It’s wheels up at 7:00 a.m. tomorrow.
After four months, I’ll hold my babies again. I cannot wait to see them run out of their house and into my arms. To hear my youngest excitedly yell, “I missed you!” To feel my oldest wrap her arms around me. To listen to my daughter’s sarcastic humor. To learn another’s newest favorite song. To hear my son’s voice as he puts on a bravado to seem older than his 5-year old self. To hear another daughter’s excited laughter as her eyes grow wide with joy over our plans.
Not everything will go perfectly–it never does. Someone will hit someone else. Someone will grow impatient. Someone’s restaurant choice won’t get picked. Hard questions will be asked.
But we’ll be together.
I am not traveling alone.
For the first time in over a year, he is coming with me.
You will get triggered, my sponsor says. And I will be here when you do. Call me.
She’s right, I will. And I will.
Focus on the kids, she advises. If he doesn’t want to do something, move forward with your plans and have fun.
One of the reasons for holding onto such shame and guilt these past several years was because I have almost always put him first. During our affair, I found excuses to meet him, often leaving the kids with a babysitter, or picking them up late from preschool.
I was lost in him.
Even after my separation and divorce, I put him first. This was the relationship I had chosen. I was going to protect and foster it. I was going to keep him happy.
But, the inner wiser voice quietly reminds me, you couldn’t, could you? His happiness was never truly your responsibility.
And nor is it now.
After our confrontation on Monday, I woke on Tuesday seething mad. Spitting angry.
I walked into my counselor’s office and dropped 1,000 F-bombs. I texted a CoDA friend a 100 more. And then I called my sponsor and declared: I’m sick and tired of being his scapegoat.
Self-awareness, I continued, is a bitch. We’re harnessing the ability to identify and own “our shit,” learning to separate it from “their shit,” and yet others aren’t, so “their shit” becomes “our shit.”
It’s shift blaming, my sponsor says. He doesn’t want to feel shame, so he shifts it to me. Covertly, and often through humor–I am his favorite punchline, after all.
His mother speaks ill of me, blames me for the undoing of his marriage, and he allows it.
He conceals our relationship on social media lest his coworkers see that we’re still together and shame him for not moving on after last year’s painful and embittered breakup.
Where he doesn’t feel in control of his finances, children, or health, he insinuates that I want too much, am bitter, or don’t care enough about him.
And then there are the jokes made about our relationship, my physical appearance, my unmatched desire for emotional and physical intimacy.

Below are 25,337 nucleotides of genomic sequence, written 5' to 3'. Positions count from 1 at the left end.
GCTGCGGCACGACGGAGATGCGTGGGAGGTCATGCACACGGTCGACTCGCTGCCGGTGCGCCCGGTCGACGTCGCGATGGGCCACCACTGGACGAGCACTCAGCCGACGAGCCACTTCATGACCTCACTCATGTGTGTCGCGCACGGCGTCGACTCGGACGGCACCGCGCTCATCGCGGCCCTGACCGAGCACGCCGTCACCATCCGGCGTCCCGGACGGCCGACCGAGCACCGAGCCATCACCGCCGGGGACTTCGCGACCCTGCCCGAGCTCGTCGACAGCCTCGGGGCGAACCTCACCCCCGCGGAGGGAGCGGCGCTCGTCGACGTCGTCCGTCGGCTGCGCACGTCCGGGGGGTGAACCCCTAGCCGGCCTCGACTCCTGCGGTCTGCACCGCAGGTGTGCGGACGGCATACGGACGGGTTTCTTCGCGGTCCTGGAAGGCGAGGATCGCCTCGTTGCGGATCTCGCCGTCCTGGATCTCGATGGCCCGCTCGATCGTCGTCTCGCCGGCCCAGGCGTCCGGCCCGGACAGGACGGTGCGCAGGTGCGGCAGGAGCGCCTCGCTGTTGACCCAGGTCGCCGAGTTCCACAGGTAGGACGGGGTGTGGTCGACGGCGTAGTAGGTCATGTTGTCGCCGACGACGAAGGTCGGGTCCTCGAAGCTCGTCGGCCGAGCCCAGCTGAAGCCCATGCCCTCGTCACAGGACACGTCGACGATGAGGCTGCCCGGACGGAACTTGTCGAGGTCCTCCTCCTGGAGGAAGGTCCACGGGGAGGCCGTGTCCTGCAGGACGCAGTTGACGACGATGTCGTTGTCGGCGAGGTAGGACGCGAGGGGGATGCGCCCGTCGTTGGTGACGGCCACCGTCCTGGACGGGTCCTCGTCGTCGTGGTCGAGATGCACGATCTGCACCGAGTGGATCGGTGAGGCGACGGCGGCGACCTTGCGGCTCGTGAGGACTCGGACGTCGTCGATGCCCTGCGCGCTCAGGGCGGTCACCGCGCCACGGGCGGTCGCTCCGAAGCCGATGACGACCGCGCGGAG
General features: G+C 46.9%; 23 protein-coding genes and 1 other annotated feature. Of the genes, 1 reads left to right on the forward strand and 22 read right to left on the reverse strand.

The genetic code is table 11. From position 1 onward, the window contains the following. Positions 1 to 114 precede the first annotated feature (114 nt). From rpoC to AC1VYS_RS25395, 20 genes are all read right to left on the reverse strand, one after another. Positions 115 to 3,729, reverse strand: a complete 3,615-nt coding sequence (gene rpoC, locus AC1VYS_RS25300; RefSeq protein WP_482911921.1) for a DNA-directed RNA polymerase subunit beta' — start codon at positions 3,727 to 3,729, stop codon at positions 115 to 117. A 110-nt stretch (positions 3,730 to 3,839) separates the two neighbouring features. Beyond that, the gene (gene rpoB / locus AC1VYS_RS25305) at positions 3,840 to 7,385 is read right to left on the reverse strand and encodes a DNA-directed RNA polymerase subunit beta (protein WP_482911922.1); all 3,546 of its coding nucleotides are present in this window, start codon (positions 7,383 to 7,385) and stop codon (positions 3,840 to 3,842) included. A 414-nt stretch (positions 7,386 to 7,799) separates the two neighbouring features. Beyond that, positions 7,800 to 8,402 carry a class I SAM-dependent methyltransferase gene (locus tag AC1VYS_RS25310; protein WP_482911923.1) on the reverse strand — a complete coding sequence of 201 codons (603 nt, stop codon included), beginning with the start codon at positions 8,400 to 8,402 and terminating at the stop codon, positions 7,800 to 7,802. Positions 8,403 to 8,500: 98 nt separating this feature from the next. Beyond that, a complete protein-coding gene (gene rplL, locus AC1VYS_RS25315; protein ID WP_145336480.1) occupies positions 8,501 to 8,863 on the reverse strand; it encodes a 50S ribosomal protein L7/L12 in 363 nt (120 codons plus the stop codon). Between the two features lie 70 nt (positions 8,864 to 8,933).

He’s described himself as a “master manipulator” and jokes about his narcissistic tendencies.
It would be easy to blame him for his behaviors. And yet: this is mine to own.
Others can treat us only in ways we allow them to treat us.
In other words, we receive what we allow.
And I’ve allowed it. I’ve allowed the blame shifting–the shame shifting. I’ve allowed that weight to be heft upon my shoulders, heavy and cold. I’ve allowed him the comfort of perceived innocence and stumbled under chains of castigation. I’ve accepted the label as the other woman, the crazy one, the needy one, the not-good-enough one.
As I took my 3-month chip at Wednesday’s CoDA meeting, the weight I’d bore became too much to carry. My share quickly turned raw and emotional. I cried as I openly recounted comments he’s made, the endless jokes at my expense, how ashamed he seems of me, how very small he’s made me feel.
The words tumbled out of my mouth almost as quickly as the tears fell down my cheeks.
And then a new kind of shame came over me. Shame driven by fear that I had just thrown him under the bus.
Did I actually share with them that he’d identified a handful of women in that room he’d want to play strip poker against?
He would be so mad at me if he knew. He would be even more ashamed of me. I’ve embarrassed him.
I took comfort in the supportive words of my fellow CoDA members, the texts and phone calls the next morning. Still, a new fear set in: Fear that I would lose these new friendships if I stayed with him. They now knew the darkest part of our relationship. They were experienced in getting out of unhealthy relationships. Surely, if I choose to stay with him, they wouldn’t with me.
But I’m not ready to take any big actions. I have no intentions of leaving him. But I do have every intention of continuing my recovery, setting boundaries, changing what I will allow and receive.
As a friend explained to me, my friendships are not conditionally based on my relationship with him. My friends have not chosen me and him. They’ve chosen me.
They’ve chosen who I am.
Who I am is precious. Who I am is loving. Who I am is strong. Who I am is smart. Who I am is beautiful.
When I woke this morning, an hour before the alarm, seized with excitement about seeing my children tomorrow, these words found their way into one of my first thoughts today: I am capable, confident, and powerful.
And I firmly believe I am.